Reflection 3 – Beowulf’s Fated End

The lead-up to the dragon fight is very clear about the fact that Beowulf will die.

It’s not a dramatic twist or surprise or anything of the sort. This story ends with that plain acknowledgment: Beowulf dies. All men die.

But to be less dramatic for a moment, how do we know Beowulf is going to die?

Page 106, in the tale Beowulf tells, “What son? What wife? What life? What song?” The song ends when life ends, and this story is no different. Beowulf knows this. “I’ll lead while taking my last breath, as long as this sword stands by, even if I have to end with death.” (108) He knows he is aging, and his time of great glories is fading behind him. He knows this is the end, and after his story, the narration tells us: “Beowulf blasted his last boast.” “He eyeballed each of his men, power-privileged warriors, for the last time.”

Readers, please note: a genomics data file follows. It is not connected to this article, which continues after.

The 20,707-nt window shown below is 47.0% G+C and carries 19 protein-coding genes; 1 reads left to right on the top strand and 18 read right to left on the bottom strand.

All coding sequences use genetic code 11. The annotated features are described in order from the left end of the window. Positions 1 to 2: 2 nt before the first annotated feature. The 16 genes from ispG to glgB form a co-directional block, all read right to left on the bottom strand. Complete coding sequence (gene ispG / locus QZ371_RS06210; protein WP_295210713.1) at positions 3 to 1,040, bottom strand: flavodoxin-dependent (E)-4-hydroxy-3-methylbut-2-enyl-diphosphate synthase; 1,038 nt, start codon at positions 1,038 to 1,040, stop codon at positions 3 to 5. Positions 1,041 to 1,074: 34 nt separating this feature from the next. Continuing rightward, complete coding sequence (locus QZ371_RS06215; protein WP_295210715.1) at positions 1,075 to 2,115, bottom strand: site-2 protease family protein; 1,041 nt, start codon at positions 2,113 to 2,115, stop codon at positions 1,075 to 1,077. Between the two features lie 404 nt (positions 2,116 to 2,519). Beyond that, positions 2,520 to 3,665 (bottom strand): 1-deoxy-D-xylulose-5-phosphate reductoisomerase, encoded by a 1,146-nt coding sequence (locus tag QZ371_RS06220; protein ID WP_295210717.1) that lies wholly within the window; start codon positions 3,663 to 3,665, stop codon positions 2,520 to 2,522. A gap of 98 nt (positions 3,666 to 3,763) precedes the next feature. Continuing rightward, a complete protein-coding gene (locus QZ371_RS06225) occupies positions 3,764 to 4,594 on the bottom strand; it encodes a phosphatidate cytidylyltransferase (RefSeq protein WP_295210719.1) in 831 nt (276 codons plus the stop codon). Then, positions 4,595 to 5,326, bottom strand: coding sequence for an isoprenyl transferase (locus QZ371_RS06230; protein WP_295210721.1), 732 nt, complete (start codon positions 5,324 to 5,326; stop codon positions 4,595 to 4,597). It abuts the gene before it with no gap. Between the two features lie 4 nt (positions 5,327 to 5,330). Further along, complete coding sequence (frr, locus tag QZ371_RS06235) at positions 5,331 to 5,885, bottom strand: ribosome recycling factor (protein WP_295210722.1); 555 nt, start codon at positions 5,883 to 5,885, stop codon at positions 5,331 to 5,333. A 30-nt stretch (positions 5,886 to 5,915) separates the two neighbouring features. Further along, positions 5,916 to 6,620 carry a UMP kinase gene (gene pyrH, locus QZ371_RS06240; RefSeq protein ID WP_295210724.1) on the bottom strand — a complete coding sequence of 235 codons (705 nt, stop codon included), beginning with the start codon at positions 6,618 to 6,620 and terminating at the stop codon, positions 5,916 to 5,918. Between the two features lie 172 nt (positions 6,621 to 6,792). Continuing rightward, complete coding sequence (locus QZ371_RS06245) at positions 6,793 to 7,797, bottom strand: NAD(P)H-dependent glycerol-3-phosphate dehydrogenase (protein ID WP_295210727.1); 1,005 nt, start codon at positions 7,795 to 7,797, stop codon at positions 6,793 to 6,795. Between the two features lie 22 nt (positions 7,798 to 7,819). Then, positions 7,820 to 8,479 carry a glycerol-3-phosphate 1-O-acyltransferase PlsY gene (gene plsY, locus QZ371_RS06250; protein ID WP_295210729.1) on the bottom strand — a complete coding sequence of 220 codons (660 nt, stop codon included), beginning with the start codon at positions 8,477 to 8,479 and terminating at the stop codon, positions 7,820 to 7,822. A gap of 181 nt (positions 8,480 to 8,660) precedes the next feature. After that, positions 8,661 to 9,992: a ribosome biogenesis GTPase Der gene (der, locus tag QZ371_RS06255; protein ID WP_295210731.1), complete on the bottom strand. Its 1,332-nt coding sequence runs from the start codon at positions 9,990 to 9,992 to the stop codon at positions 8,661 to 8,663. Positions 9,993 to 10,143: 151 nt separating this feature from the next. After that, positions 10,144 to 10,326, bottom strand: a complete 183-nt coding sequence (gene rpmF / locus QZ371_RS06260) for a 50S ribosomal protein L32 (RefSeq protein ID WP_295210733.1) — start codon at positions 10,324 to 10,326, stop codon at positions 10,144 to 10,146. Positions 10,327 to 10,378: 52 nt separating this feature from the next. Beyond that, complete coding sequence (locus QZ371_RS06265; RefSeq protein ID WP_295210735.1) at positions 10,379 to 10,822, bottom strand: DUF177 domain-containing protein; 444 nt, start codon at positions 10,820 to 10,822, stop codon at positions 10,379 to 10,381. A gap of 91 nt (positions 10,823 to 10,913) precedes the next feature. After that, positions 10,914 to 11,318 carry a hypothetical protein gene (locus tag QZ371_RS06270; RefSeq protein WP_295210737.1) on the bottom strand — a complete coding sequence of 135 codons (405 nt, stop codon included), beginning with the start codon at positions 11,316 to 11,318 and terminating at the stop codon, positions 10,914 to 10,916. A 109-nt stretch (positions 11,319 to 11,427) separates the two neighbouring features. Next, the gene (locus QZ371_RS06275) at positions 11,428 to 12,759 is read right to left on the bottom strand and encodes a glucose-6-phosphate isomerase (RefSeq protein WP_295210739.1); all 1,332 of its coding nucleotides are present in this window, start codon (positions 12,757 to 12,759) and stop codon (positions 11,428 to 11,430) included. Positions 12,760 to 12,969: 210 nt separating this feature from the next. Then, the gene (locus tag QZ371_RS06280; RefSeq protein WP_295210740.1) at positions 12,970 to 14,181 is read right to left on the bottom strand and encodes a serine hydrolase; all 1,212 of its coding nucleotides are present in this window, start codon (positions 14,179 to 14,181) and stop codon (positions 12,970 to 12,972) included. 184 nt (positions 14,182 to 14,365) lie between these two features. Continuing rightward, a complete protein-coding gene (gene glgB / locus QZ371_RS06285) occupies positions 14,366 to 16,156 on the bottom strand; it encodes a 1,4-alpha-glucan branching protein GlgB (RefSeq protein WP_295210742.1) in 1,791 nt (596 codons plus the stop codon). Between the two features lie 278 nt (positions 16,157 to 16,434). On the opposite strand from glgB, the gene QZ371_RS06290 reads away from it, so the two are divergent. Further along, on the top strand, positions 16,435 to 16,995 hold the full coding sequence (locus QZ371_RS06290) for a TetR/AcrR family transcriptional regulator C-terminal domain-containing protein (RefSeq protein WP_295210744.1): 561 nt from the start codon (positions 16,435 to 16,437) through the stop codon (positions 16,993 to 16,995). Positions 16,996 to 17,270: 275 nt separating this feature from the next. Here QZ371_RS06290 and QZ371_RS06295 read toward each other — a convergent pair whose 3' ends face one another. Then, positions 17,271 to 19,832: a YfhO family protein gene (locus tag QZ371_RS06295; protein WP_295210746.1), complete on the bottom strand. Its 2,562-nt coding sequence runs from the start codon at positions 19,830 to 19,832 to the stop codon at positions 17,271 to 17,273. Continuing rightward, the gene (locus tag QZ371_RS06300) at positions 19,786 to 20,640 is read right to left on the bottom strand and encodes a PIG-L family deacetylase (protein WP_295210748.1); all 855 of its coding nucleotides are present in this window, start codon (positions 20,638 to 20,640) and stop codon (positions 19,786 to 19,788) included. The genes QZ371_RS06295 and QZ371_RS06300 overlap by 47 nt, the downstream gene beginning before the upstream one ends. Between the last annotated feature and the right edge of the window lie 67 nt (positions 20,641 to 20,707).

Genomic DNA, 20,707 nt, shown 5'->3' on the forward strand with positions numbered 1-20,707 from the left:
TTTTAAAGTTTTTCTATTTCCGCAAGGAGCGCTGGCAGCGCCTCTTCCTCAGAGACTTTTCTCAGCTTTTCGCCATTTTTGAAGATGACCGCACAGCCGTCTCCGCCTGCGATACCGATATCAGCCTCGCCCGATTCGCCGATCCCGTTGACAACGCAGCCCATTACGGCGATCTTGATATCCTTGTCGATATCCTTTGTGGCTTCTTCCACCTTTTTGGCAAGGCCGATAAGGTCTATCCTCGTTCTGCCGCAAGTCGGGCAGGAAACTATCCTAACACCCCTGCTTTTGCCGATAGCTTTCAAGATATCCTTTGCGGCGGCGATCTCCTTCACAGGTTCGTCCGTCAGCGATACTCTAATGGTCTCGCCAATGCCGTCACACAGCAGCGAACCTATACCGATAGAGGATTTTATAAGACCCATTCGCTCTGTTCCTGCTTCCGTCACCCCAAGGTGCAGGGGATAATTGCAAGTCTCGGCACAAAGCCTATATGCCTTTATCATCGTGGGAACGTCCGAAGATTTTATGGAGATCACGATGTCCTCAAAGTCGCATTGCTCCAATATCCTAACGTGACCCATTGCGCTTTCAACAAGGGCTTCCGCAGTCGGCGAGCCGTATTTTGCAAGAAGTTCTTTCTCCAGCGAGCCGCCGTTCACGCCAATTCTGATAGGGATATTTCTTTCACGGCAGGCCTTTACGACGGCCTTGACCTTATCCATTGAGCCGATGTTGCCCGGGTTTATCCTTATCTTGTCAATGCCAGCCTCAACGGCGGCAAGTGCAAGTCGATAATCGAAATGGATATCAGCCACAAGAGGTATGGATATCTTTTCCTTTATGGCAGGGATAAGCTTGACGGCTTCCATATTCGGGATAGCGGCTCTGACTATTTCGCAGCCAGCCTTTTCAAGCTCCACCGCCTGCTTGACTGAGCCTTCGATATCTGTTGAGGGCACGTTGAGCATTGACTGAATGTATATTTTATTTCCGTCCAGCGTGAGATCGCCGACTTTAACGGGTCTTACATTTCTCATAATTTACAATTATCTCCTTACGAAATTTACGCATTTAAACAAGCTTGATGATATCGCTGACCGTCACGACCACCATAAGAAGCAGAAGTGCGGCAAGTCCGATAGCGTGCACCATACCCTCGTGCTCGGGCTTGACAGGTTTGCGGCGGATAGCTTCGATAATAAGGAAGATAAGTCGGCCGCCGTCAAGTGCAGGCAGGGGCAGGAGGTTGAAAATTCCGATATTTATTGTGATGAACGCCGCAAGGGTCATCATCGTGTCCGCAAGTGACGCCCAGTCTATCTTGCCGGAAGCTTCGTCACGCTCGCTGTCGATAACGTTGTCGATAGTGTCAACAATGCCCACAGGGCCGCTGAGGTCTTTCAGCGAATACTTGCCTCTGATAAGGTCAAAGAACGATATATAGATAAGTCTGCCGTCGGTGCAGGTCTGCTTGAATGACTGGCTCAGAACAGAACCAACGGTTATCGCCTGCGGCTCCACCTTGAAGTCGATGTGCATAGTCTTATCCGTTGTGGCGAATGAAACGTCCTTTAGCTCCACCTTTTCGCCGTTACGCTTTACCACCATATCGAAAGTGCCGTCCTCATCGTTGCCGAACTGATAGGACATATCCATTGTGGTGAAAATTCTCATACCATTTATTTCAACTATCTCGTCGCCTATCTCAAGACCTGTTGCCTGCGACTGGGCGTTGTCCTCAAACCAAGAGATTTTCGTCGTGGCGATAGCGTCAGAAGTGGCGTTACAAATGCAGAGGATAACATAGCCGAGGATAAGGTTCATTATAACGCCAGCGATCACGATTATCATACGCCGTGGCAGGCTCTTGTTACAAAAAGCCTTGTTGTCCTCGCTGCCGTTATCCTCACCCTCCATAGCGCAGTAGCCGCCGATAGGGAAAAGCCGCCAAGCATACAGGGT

Why tell the reader of listener that this end is inevitable? I think it’s to give us the same feeling that Beowulf would have had. Both the reader and Beowulf are joined at this moment, knowing that he is to die.

I’m going to get poetic here, but we feel Beowulf’s fear fighting the dragon, and we see Wiglaf’s courage (fun fact, ‘wig’ = ‘warrior, ‘laf’ = ‘what is left’, a fitting name for the only warrior to fight by Beowulf’s side) as he joined the fray. Wiglaf, in a way, is why the story doesn’t end for good. Beowulf dies, but his spirit continues and inspires, and in a way, that’s the purpose of a story, especially one still told in 2022.

So I would argue that narratively, and perhaps on a meta level, it’s important to have no doubts about the fact that Beowulf is meeting his end here. It’s a fitting conclusion and really fits the theme here of warriors, fighting, and fate above all.

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